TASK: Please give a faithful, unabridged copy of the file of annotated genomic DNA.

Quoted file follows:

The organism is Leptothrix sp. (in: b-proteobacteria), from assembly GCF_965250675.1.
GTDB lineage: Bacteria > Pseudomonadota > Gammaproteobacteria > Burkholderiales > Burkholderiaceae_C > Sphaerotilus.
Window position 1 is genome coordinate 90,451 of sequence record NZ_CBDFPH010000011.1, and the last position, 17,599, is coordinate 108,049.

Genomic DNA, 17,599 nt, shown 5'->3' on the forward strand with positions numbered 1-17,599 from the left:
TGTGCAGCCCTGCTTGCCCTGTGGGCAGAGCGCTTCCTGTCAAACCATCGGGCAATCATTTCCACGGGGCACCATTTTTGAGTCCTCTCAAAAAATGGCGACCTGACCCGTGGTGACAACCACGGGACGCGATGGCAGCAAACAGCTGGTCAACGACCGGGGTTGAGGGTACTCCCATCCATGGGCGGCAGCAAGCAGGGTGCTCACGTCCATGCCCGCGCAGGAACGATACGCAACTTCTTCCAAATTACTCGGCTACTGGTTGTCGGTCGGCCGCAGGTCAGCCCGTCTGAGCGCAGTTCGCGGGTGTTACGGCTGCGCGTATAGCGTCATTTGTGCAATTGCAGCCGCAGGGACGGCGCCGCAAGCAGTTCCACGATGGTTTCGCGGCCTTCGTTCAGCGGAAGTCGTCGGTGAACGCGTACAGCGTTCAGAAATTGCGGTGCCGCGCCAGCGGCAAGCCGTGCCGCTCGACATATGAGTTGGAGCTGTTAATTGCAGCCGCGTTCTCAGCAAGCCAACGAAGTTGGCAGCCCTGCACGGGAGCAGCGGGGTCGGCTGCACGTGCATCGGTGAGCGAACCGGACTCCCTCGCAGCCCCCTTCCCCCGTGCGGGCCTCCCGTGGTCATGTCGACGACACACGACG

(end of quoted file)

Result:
The organism is Leptothrix sp. (in: b-proteobacteria), from assembly GCF_965250675.1.
GTDB lineage: Bacteria > Pseudomonadota > Gammaproteobacteria > Burkholderiales > Burkholderiaceae_C > Sphaerotilus.
Window position 1 is genome coordinate 90,451 of sequence record NZ_CBDFPH010000011.1, and the last position, 17,599, is coordinate 108,049.

Genomic DNA, 17,599 nt, shown 5'->3' on the forward strand with positions numbered 1-17,599 from the left:
TGTGCAGCCCTGCTTGCCCTGTGGGCAGAGCGCTTCCTGTCAAACCATCGGGCAATCATTTCCACGGGGCACCATTTTTGAGTCCTCTCAAAAAATGGCGACCTGACCCGTGGTGACAACCACGGGACGCGATGGCAGCAAACAGCTGGTCAACGACCGGGGTTGAGGGTACTCCCATCCATGGGCGGCAGCAAGCAGGGTGCTCACGTCCATGCCCGCGCAGGAACGATACGCAACTTCTTCCAAATTACTCGGCTACTGGTTGTCGGTCGGCCGCAGGTCAGCCCGTCTGAGCGCAGTTCGCGGGTGTTACGGCTGCGCGTATAGCGTCATTTGTGCAATTGCAGCCGCAGGGACGGCGCCGCAAGCAGTTCCACGATGGTTTCGCGGCCTTCGTTCAGCGGAAGTCGTCGGTGAACGCGTACAGCGTTCAGAAATTGCGGTGCCGCGCCAGCGGCAAGCCGTGCCGCTCGACATATGAGTTGGAGCTGTTAATTGCAGCCGCGTTCTCAGCAAGCCAACGAAGTTGGCAGCCCTGCACGGGAGCAGCGGGGTCGGCTGCACGTGCATCGGTGAGCGAACCGGACTCCCTCGCAGCCCCCTTCCCCCGTGCGGGCCTCCCGTGGTCATGTCGACGACACACGACG